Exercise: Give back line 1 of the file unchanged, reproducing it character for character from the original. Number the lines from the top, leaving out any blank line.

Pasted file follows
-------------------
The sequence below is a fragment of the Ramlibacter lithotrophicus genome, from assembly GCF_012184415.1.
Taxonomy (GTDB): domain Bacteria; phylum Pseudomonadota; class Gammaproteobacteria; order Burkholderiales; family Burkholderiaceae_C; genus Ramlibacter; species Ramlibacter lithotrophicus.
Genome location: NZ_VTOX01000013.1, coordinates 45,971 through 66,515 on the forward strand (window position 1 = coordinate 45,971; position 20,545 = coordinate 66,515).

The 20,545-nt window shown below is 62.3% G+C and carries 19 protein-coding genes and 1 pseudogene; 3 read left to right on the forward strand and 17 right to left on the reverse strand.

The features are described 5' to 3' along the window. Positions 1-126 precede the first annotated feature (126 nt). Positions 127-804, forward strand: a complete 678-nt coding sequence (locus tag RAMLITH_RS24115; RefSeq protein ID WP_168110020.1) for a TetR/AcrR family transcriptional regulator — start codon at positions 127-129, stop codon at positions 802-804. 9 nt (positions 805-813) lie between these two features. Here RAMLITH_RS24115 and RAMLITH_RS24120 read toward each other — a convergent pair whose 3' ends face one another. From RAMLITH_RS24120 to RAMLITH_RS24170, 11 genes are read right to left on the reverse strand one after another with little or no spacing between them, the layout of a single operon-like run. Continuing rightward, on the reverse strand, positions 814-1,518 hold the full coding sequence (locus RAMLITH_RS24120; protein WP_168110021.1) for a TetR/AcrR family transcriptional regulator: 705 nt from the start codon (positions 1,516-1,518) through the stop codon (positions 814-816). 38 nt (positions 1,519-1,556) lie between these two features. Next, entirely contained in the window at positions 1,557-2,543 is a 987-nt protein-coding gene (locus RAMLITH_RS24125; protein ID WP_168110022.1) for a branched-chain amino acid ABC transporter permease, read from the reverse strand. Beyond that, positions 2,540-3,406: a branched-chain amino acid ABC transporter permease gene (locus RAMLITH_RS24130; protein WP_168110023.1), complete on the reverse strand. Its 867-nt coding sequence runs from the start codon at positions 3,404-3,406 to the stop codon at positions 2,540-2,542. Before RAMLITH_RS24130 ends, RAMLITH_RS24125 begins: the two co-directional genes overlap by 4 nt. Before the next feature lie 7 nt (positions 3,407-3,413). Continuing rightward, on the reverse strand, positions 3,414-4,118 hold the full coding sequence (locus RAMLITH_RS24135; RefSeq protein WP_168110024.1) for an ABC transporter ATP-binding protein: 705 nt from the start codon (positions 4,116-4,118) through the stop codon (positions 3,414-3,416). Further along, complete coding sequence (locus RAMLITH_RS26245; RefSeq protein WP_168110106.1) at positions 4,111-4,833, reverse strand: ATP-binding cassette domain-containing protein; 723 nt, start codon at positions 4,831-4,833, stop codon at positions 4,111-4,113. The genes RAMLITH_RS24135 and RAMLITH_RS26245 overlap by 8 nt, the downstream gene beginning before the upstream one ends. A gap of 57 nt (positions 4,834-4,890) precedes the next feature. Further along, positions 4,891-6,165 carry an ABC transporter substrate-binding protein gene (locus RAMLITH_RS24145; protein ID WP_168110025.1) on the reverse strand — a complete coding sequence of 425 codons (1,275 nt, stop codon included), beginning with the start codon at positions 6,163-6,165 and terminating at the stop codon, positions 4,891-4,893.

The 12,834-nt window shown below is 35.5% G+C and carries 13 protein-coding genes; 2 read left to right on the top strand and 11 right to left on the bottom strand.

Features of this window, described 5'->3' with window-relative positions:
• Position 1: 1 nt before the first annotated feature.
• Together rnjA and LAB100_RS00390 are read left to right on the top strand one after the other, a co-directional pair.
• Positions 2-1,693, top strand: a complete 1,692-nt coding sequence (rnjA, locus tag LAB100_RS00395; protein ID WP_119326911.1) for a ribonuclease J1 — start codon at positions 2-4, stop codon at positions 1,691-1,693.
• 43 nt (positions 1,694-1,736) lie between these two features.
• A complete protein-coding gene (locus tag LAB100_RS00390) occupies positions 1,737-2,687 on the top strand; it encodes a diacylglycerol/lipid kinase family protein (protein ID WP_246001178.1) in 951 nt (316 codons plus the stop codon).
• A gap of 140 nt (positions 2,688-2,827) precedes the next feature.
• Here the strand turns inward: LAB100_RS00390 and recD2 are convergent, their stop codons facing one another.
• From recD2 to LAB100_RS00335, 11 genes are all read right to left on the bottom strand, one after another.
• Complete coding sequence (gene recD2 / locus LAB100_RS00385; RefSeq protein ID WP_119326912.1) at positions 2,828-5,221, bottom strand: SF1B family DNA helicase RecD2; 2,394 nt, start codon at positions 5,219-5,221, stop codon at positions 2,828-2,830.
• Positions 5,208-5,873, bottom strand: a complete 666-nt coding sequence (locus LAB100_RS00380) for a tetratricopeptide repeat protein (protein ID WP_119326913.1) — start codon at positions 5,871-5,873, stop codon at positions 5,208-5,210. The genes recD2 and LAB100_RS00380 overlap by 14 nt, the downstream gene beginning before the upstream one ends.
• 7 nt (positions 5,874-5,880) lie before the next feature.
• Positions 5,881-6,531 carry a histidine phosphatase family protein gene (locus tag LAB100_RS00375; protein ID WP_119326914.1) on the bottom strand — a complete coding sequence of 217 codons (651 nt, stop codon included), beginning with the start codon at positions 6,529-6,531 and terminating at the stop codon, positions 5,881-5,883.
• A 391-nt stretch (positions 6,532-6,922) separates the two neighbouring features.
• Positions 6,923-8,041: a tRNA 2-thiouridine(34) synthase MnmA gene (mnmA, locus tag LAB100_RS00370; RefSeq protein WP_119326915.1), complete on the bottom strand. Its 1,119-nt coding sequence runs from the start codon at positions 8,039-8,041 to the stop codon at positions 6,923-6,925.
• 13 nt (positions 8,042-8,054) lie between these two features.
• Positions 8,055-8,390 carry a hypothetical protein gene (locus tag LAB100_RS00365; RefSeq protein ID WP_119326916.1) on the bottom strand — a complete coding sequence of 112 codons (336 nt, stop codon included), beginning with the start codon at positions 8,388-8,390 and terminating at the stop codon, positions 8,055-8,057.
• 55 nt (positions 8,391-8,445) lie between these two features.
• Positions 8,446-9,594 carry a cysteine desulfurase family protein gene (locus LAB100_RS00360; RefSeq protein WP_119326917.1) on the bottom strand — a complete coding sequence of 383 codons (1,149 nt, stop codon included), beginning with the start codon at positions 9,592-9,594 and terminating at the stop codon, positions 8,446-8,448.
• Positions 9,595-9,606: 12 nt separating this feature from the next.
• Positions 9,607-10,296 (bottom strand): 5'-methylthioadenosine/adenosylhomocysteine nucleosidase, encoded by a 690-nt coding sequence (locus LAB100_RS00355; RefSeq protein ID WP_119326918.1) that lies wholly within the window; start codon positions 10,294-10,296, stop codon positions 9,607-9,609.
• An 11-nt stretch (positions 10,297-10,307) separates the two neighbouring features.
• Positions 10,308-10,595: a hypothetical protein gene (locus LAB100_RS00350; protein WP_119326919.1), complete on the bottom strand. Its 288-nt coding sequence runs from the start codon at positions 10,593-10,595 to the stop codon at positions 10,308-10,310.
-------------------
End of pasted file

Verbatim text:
The sequence below is a fragment of the Ramlibacter lithotrophicus genome, from assembly GCF_012184415.1.